A Fellowship Recipient Looks Back

shailab shrestha

For Shailab Shrestha, a fifth-year PhD student in Molecular Microbiology at Tufts, the seed for a career in biomedical science was planted while spending summers working in a lab at the small liberal arts college he attended in Upstate New York. He further bolstered his résumé as a technician in a bacteriology research lab within the New York State Department of Health (NYSDOH).

By 2017, Shrestha was ready and excited to apply for PhD programs, but as an international student (originally from Nepal), he also had concerns. “When applying to programs, it can be hard to tell whether there will be positions available to international applicants because we aren’t eligible for the federal training grants” that would normally support PhD students, Shrestha says. “It’s kind of a black box.”

A growing number of fellowships at the Graduate School of Biomedical Sciences are helping to illuminate that black box and increase opportunities for PhD students. Since the beginning of the Brighter World campaign, alumni, faculty, and friends have contributed more than $1.85 million toward this purpose. Some fellowships, like Shrestha’s, provide support to new students in their transition into PhD training. Others give students a professional development “boost” when they’re further along in their studies and looking to enhance their scientific, professional, or leadership development.

Tufts’ Molecular Microbiology program was already number one on Shrestha’s list. It was recommended to him by his lab PI at NYSDOH—who did not attend Tufts—for its strong faculty. And, he was immediately struck by the warm welcome he received on his interview day. What he didn’t know until then was that a former student had just made a generous gift to establish a fellowship for applicants like him. “To know that there’s this kind of support coming from the school—that definitely played a big part in my decision to come to Tufts,” he says.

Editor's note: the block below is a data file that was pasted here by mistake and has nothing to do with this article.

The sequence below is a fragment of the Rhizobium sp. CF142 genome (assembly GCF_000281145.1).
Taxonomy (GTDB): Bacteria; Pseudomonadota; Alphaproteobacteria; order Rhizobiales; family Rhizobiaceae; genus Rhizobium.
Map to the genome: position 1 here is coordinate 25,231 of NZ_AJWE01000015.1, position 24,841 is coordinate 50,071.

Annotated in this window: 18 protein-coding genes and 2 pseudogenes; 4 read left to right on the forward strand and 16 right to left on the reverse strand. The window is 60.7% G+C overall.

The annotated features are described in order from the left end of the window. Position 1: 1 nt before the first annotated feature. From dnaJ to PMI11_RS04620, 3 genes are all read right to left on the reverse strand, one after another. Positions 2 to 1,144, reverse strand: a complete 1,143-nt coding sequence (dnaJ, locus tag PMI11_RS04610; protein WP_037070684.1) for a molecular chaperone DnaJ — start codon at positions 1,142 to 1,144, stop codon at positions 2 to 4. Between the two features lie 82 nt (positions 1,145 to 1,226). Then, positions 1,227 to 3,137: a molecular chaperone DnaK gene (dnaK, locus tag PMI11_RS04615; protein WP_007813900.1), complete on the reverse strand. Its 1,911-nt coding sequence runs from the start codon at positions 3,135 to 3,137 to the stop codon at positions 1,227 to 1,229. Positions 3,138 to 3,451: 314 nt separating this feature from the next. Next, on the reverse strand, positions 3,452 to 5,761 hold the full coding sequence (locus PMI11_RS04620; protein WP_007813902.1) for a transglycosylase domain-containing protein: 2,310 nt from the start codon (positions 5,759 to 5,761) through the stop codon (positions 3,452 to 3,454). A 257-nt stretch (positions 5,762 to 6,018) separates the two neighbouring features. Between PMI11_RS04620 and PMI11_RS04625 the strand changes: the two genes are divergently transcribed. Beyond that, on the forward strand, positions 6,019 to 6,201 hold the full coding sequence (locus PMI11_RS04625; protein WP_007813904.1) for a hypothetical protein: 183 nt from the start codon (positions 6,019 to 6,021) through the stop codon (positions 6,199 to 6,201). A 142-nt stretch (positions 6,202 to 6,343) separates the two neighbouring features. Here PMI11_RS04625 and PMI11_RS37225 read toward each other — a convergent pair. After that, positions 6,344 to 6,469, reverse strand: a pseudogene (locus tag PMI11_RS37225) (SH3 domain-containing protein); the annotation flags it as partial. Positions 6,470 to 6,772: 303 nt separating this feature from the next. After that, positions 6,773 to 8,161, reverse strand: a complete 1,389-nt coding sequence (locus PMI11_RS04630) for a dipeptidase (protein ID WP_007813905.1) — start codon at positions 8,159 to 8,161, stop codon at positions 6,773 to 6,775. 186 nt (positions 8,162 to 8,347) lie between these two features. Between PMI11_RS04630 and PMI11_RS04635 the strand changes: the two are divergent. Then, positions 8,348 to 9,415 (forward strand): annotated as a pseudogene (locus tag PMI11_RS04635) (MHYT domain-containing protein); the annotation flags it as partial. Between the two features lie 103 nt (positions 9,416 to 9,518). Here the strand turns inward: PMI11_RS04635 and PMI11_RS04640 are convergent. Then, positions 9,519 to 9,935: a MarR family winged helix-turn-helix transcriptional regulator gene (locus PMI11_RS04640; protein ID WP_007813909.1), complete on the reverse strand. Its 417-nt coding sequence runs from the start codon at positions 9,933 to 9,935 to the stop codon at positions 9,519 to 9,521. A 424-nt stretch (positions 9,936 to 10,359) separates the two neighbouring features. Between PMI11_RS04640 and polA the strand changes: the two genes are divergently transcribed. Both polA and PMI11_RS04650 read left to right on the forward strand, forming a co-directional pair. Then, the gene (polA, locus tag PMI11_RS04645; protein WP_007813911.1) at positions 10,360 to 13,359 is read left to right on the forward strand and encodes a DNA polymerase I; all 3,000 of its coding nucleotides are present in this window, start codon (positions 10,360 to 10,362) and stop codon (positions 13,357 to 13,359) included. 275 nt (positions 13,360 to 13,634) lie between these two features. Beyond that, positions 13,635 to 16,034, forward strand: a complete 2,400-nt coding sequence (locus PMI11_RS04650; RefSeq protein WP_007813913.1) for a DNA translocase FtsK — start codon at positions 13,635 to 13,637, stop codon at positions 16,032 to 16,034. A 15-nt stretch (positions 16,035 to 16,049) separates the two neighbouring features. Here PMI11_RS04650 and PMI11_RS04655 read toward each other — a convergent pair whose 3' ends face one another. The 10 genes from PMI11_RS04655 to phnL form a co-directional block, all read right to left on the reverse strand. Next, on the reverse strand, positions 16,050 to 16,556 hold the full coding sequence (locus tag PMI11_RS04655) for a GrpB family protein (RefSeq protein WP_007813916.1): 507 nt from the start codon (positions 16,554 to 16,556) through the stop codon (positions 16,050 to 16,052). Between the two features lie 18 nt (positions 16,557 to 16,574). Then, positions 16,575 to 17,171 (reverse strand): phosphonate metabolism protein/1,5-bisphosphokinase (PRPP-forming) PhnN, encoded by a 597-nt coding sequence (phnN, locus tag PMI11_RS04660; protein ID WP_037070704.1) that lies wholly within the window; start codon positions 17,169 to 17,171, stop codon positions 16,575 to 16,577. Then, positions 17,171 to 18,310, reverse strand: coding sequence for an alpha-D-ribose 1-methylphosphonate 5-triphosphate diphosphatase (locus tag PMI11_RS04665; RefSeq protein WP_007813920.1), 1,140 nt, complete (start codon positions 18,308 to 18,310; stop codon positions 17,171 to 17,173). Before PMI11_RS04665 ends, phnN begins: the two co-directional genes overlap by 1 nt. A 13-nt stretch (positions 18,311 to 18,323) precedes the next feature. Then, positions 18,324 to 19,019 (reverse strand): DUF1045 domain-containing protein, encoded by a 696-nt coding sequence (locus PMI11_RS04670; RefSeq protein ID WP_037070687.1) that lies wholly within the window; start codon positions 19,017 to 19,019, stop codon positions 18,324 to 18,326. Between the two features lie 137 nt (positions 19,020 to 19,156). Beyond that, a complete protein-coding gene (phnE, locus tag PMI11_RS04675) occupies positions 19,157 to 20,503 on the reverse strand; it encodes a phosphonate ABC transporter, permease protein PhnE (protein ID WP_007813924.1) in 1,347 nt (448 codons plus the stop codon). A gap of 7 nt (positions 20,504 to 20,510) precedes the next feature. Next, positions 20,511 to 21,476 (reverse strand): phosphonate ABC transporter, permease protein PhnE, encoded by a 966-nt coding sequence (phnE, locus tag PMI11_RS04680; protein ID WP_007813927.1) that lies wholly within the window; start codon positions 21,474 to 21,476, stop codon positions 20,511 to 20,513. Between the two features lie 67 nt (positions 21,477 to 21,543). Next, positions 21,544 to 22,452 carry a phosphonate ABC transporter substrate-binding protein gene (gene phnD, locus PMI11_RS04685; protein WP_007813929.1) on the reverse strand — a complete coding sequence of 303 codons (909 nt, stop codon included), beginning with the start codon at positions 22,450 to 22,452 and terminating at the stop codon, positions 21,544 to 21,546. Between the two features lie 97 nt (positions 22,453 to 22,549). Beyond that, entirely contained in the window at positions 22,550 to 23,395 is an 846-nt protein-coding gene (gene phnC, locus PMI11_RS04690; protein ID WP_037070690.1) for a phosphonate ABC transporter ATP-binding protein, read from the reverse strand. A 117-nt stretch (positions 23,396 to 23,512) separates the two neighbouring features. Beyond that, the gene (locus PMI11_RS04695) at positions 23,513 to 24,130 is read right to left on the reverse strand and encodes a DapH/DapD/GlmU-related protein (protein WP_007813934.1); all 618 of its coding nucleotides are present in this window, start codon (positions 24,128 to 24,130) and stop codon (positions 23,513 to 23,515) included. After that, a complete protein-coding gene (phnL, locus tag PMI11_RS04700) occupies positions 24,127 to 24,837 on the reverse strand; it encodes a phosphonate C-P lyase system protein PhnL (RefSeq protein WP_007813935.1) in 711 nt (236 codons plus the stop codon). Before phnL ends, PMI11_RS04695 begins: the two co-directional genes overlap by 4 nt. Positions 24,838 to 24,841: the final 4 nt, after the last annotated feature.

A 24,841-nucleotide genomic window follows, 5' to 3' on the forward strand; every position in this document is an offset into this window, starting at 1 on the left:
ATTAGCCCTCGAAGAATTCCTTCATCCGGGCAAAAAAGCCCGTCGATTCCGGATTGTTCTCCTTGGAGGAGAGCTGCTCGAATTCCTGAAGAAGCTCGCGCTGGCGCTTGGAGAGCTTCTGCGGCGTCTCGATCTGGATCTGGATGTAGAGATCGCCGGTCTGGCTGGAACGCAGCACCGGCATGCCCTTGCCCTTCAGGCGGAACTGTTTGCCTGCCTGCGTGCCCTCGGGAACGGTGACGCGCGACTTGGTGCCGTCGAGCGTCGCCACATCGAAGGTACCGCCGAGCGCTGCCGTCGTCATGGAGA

With his dissertation defense just a few months away, Shrestha reflects on how the fellowship support during his “defining” first year set him up for success. In addition to taking foundational coursework, Shrestha rotated in four faculty labs that year, two months apiece, and got to know different faculty and explore specific research areas before selecting Aimee Shen as his thesis advisor.

Shrestha appreciates the opportunities he has had at Tufts to build relationships with supportive peers, postdocs, and faculty. “The science that I’ve been able to do is amazing,” says Shrestha. “But working on a PhD for four or five years does get hard. It’s really important to feel like you have a community around you that can support and motivate you.”

Fellowships also “make a massive difference” in shaping the GSBS community. Since his first year at Tufts, Shrestha has seen a “clear divide” in the types of students who matriculate as more fellowship funding is available. “The school can recruit people who might not otherwise have been able to attend, people from diverse backgrounds – students who deserve to be here.”

Having a named fellowship has further motivated Shrestha, who shares similar life experiences with the person who established his fellowship. “[The donor] understood the struggles” some graduate students face, and through the fellowship has made Shrestha feel “appreciated”. “Tufts was willing to give him a chance in accepting him into the PhD program. And he wanted to give other people the chance to do this.”

Learn how you can support fellowships at GSBS

To learn how you can honor GSBS students with a fellowship gift, please email Roxanne Beal, director of development for biomedical sciences or call her at (617) 636-2417.